This Week at Fifty & Five 8.20.13

Facebook is reportedly testing a mobile payment platform for third-party mobile apps. The system will store credit card information so that when a user wants to make a purchase on a mobile app, the platform will charge transactions with PayPal or other providers such as Stripe or Braintree. In a statement, the company explains: “We […]

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Facebook is reportedly testing a mobile payment platform for third-party mobile apps. The system will store credit card information so that when a user wants to make a purchase on a mobile app, the platform will charge transactions with PayPal or other providers such as Stripe or Braintree. In a statement, the company explains:

“We are working on a very small test that gives people the option to use their payment information already stored on Facebook to populate the payment form when they make a purchase in a mobile app. […] It will be a very small test with 1-2 partners. Additionally, this test does not involve moving the payment processing away from an app’s current payments provider, such as Paypal.  We continue to have a great relationship  with our payment processing partners, and this product is simply to test how we can help apps provide a simpler commerce experience.”

As stated, the goal of the new feature is to make it easier for people to make payments on third-party mobile apps by eliminating the need to enter credit card information for each new purchase. Instead, users would simply click a Facebook button, just as many already do to verify their identities on a variety of websites and apps. With mobile users making up 78% of Facebook’s 128 million daily US users, it seems as though there is a large market for such a platform.

Simpler payments may mean higher conversion rates for advertisers and app developers as well — by eliminating a step in the purchase process, this update could have a positive impact on sales.

As always, our team will have an ear out for the latest and greatest updates in social media. Stay tuned!

Socially yours,

Fifty & Five

 

Twitter Lead Generation

As social marketing has grown, companies have found that it’s one thing to gain likes and followers and another thing to turn those fans into actual customers. Twitter‘s new Lead Generation card could be a powerful tool in the social media marketing arsenal. Basically, Twitter’s Lead Generation card allows businesses to embed a landing page within a tweet. Let’s say that you wanted to offer a 50% off deal to new customers. Send out a tweet to that effect and add a lead generation card to your tweet. When potential customers expand the tweet, they see the details of the offer and a button that allows users to instantly send their info to the company. The tool pulls info from users’ Twitter profiles, so there’s no form to fill out — all it takes is one click for users to connect with a company. Businesses can then feed the data into their existing lead generation software or CRM tools. It’s an easy, frictionless way to find leads and grow your customer contact database.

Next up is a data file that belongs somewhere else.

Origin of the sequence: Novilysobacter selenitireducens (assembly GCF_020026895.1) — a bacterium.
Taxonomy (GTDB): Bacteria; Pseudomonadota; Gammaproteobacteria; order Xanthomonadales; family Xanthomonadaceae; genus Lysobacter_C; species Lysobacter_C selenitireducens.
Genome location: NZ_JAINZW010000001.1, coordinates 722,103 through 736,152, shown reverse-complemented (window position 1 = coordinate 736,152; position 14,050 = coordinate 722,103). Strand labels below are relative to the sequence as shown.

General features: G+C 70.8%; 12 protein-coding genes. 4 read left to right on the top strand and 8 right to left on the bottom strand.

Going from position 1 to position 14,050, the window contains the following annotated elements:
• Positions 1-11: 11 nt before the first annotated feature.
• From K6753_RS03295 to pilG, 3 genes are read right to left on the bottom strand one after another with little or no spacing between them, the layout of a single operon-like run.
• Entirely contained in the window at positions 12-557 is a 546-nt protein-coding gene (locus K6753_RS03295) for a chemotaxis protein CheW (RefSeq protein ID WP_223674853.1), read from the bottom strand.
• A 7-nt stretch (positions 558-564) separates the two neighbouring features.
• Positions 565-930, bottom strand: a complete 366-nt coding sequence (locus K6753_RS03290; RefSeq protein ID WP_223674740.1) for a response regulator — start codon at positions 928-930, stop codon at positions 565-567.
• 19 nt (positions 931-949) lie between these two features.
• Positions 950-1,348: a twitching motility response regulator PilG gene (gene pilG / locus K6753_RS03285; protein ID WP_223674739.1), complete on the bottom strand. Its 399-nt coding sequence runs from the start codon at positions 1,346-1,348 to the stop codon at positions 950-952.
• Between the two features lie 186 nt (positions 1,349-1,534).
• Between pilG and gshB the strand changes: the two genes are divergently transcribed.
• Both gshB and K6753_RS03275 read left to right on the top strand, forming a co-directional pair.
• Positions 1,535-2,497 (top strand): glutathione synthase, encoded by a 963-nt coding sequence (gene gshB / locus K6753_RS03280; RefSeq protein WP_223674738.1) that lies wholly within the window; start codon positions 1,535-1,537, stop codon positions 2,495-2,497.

What’s Trending in Social Media

5 Million Porche Fans Design Facebook Car

Thanks to a Facebook promotion celebrating 5 million likes on Porche’s page, each and every fan was able to contribute to the design of a fan version of the 911 Carrera 4S. Since the initiative began in February, the German auto manufacturer has built a car according to fan specifications and is running a promotion inviting one fan to actually test drive the vehicle. Porsche started by asking “the best expert panel in the world: our fans” to choose an exterior color. The post resulted in nearly 16,000 likes and 1,200 comments, with Aquablue Metallic winning the most fan support.

Tweet Boosts Apple’s Stock Price by 3%

This past week, we got a lesson in the power of Twitter, the power of Carl Icahn, or both. A single tweet on Tuesday by the billionaire hedge-fund manager boosted the stock price of Apple, the biggest U.S. company by market capitalization, by 3 percent in a matter of minutes. The stock, which was already about two percent higher on the day, jumped almost immediately after the tweet, and the 3% increase was worth about $10 billion in market value.

New LinkedIn Intiative Targets Teens

As of Sept. 12, the age-18 minimum for LinkedIn membership will change to 14. The new initiative centers on specially-designed pages for universities — in addition to all the usual fare such as campus news, photos and financial-aid facts, LinkedIn will provide lots of unique data about alumni career paths, as well some help in reaching out to individual graduates. Late last week, LinkedIn’s higher education evangelist, John Hill, offered previews of new LinkedIn pages for Carnegie-Mellon and New York University.

Author
Lucas Vandenberg
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